He turned around, and, within two lengths of his cane, saw M. Saint
Pavin and M. Costeclar. Maxence hardly knew M. Saint Pavin, whom
he had only seen two or three times in the Rue St. Gilles, and
execrated M. Costeclar. Still he advanced towards them.

Mlle. Lucienne's carriage was now caught in the file; and he was
sure of joining it whenever he thought proper.

"It is a miracle to see you here, my dear Maxence!" exclaimed M.
Costeclar, loud enough to attract the attention of several persons.

To occupy the attention of others, anyhow and at any cost, was M.
Costeclar's leading object in life. That was evident from the
style of his dress, the shape of his hat, the bright stripes of his
shirt, his ridiculous shirt-collar, his cuffs, his boots, his gloves,
his cane, every thing, in fact.

"If you see us on foot," he added, "it is because we wanted to walk
a little. The doctor's prescription, my dear. My carriage is
yonder, behind those trees. Do you recognize my dapple-grays?"
And he extended his cane in that direction, as if he were addressing
himself, not to Maxence alone, but to all those who were passing by.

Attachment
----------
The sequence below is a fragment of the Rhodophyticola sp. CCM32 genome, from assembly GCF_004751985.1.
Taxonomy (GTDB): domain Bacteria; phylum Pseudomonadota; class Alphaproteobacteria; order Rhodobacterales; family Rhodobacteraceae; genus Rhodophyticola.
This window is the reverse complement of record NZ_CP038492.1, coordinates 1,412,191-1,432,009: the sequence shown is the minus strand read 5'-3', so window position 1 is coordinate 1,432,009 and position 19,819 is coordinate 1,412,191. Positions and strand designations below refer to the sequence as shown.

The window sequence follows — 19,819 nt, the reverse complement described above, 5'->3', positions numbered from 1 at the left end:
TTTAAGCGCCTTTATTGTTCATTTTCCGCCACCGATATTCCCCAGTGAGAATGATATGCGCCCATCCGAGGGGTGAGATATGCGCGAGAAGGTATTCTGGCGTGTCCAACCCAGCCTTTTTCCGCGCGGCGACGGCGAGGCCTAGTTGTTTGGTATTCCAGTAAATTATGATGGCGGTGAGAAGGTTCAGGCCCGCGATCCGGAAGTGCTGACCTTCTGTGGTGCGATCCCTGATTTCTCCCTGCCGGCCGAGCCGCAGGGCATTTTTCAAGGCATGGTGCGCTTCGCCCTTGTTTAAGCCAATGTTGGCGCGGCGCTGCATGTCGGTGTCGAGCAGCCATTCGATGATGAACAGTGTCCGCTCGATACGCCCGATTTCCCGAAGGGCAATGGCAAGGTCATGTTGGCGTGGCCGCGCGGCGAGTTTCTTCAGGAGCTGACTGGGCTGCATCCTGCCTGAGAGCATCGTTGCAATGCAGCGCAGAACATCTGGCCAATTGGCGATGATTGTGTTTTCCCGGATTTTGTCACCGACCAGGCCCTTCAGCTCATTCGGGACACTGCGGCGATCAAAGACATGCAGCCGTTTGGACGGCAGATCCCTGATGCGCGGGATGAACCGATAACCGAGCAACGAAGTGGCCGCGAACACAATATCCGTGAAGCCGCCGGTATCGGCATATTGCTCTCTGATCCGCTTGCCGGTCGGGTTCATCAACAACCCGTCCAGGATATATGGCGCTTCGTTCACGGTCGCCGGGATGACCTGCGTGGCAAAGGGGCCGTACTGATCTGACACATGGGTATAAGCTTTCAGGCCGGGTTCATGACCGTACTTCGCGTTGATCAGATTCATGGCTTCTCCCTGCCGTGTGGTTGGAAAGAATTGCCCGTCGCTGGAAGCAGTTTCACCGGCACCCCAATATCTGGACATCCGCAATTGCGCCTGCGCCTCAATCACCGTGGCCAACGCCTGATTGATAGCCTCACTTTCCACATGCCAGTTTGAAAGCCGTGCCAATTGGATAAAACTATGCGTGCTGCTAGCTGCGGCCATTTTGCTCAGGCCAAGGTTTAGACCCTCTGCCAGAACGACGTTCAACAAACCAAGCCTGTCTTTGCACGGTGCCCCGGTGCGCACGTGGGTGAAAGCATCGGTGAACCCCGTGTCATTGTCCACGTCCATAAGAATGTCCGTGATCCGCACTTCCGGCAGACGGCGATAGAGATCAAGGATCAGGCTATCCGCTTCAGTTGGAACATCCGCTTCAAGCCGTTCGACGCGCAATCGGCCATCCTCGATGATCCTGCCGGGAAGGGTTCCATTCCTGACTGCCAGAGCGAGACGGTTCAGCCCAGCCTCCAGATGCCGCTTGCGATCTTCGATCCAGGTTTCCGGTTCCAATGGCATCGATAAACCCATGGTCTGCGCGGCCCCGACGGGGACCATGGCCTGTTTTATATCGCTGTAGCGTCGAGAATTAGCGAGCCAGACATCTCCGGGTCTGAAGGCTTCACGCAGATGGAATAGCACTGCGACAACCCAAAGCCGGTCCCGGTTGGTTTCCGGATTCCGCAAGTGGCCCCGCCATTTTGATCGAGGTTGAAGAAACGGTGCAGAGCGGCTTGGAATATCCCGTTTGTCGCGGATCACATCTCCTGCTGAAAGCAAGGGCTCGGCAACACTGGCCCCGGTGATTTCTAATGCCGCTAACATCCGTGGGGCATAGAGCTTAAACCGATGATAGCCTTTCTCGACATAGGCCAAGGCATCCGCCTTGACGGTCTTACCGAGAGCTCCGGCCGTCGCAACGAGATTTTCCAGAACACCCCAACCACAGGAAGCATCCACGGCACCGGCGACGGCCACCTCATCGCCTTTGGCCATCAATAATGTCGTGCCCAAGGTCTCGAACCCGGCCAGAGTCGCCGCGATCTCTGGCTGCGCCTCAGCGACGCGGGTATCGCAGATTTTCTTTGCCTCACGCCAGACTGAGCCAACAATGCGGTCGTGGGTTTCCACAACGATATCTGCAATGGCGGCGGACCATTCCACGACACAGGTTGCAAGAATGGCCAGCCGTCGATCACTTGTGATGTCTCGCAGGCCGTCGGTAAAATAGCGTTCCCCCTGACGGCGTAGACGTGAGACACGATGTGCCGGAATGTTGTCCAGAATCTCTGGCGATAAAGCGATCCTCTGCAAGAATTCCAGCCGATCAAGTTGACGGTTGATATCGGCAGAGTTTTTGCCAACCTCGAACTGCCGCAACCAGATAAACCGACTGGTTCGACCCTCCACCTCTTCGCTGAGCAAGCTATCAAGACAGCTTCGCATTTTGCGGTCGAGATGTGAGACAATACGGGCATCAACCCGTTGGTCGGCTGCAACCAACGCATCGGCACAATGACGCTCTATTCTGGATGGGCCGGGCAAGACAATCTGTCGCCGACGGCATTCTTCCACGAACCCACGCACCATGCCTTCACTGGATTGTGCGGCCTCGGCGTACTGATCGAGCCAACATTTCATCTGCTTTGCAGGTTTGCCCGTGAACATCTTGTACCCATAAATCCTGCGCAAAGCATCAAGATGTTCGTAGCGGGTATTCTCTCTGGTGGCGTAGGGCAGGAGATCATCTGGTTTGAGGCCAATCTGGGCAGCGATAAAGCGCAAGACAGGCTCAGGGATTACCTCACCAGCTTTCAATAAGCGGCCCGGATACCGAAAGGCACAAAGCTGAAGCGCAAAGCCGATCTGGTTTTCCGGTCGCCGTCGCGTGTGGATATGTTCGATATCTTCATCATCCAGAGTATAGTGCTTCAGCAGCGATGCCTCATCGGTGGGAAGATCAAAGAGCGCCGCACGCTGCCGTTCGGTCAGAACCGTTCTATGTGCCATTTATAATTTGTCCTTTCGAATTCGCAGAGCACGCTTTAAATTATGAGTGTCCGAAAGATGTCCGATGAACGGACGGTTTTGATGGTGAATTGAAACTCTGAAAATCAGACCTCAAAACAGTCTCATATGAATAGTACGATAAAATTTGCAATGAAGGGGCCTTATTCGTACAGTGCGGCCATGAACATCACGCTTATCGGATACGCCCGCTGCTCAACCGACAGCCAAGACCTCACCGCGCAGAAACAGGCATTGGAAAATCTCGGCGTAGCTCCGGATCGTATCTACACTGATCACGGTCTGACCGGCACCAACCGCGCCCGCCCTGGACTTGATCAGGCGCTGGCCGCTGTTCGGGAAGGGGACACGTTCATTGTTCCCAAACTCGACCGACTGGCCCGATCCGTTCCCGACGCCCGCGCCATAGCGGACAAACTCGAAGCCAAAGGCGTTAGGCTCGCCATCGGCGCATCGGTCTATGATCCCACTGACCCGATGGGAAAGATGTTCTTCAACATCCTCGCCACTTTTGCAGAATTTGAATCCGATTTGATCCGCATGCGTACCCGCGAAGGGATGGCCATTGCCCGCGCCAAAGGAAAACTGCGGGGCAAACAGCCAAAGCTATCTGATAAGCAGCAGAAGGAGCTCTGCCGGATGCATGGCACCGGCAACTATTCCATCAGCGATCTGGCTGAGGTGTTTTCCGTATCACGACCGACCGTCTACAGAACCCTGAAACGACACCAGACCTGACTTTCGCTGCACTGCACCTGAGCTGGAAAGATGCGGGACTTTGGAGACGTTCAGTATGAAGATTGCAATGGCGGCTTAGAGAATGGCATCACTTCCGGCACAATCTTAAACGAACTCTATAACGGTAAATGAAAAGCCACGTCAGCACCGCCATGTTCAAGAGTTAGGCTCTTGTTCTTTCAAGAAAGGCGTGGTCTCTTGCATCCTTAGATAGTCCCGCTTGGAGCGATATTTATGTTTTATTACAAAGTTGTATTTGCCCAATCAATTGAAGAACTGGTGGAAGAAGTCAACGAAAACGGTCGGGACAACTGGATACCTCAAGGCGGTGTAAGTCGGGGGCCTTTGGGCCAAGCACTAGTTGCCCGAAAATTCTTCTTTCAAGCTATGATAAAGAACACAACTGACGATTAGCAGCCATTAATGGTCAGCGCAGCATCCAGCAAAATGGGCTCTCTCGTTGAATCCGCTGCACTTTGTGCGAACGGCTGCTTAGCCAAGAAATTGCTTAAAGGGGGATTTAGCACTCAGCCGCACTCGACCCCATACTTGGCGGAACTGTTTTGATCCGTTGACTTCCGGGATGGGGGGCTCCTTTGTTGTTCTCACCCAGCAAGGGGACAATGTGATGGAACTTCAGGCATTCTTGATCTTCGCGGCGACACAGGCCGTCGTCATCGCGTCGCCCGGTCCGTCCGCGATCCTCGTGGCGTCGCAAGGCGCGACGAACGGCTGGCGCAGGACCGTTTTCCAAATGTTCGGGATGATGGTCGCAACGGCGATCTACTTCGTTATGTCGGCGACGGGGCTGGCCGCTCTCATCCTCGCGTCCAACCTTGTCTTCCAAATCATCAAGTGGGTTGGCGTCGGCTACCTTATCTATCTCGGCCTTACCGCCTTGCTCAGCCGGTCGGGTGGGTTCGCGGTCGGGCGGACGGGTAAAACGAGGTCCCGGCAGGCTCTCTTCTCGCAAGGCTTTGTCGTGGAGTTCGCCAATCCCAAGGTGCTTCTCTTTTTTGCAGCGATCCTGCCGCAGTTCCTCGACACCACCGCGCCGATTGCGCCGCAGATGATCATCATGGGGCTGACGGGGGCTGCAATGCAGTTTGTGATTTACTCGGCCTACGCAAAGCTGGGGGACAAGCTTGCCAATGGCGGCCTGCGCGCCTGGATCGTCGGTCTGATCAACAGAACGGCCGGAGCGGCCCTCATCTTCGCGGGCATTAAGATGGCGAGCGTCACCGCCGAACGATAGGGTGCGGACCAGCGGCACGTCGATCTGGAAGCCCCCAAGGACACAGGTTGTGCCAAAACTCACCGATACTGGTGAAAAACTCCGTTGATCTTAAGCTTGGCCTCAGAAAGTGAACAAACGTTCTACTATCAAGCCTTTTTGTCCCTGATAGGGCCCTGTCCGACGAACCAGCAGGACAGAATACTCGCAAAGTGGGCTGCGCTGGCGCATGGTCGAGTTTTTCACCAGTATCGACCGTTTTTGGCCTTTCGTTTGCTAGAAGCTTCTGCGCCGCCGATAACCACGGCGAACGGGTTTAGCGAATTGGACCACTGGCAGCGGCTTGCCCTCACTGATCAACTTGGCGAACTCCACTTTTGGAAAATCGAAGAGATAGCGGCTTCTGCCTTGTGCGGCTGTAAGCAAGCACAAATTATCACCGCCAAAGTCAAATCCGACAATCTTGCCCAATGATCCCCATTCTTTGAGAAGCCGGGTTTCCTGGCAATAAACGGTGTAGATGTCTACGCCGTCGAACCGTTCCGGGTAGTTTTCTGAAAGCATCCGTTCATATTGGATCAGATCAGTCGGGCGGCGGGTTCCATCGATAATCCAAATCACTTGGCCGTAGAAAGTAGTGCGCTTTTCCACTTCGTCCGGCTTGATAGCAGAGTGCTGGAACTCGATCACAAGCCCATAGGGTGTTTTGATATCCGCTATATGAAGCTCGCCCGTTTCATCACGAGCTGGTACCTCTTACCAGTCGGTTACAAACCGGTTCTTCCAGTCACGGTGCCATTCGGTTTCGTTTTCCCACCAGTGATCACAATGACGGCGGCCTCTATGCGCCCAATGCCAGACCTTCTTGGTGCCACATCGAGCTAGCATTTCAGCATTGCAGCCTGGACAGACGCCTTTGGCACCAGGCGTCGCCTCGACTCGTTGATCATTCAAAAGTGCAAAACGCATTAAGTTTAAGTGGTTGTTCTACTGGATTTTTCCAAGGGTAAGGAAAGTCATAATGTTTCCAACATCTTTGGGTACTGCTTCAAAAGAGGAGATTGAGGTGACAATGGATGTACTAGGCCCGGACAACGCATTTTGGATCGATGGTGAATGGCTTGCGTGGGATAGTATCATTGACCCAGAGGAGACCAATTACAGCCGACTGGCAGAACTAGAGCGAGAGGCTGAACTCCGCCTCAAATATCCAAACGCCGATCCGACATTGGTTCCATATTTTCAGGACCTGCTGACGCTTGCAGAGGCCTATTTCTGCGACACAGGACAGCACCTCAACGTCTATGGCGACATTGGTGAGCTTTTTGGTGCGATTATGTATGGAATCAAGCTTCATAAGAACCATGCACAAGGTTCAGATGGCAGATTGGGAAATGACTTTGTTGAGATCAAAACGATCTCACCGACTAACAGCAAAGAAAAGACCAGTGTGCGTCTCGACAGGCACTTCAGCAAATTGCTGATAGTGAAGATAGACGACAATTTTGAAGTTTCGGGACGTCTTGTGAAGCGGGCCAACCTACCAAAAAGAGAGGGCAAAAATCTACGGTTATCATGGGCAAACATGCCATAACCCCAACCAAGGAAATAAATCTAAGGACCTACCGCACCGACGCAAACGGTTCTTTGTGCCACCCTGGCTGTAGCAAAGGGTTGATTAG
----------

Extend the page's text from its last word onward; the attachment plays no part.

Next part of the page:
"Very well, very well! everybody knows you have a carriage,"
interrupted M. Saint Pavin.

The editor of "The Financial Pilot" was the living contrast of his
companion. More slovenly still than M. Costeclar was careful of
his dress, he exhibited cynically a loose cravat rolled over a shirt
worn two or three days, a coat white with lint and plush, muddy
boots, though it had not rained for a week, and large red hands,
surprisingly filthy.

He was but the more proud; and he wore, cocked up to one side, a
hat that had not known a brush since the day it had left the hatter's.

"That fellow Costeclar," he went on, "he won't believe that there
are in France a number of people who live and die without ever
having owned a horse or a coupe; which is a fact, nevertheless.
Those fellows who were born with fifty or sixty thousand francs'
income in their baby-clothes are all alike."

The unpleasant intention was evident; but M. Costeclar was not the
man to get angry for such a trifle.

"You are in bad humor to-day, old fellow," he said. The editor of
"The Financial Pilot" made a threatening gesture.

"Well, yes," he answered, "I am in bad humor, like a man who for
ten years past has been beating the drum in front of your d--d
financial shops, and who does not pay expenses. Yes, for ten years
I have shouted myself hoarse for your benefit: 'Walk in, ladies and
gentlemen, and, for every twenty-cent-piece you deposit with us,
we will return you a five-franc-piece. Walk in, follow the crowd,
step up to the office: this is the time.' They go in. You receive
mountains of twenty-cent-pieces: you never return anything, neither
a five-franc-piece, nor even a centime. The trick is done, the
public is sold. You drive your own carriage; you suspend diamonds
to your mistress' ears; and I, the organizer of success, whose puffs
open the tightest closed pockets, and start up the old louis from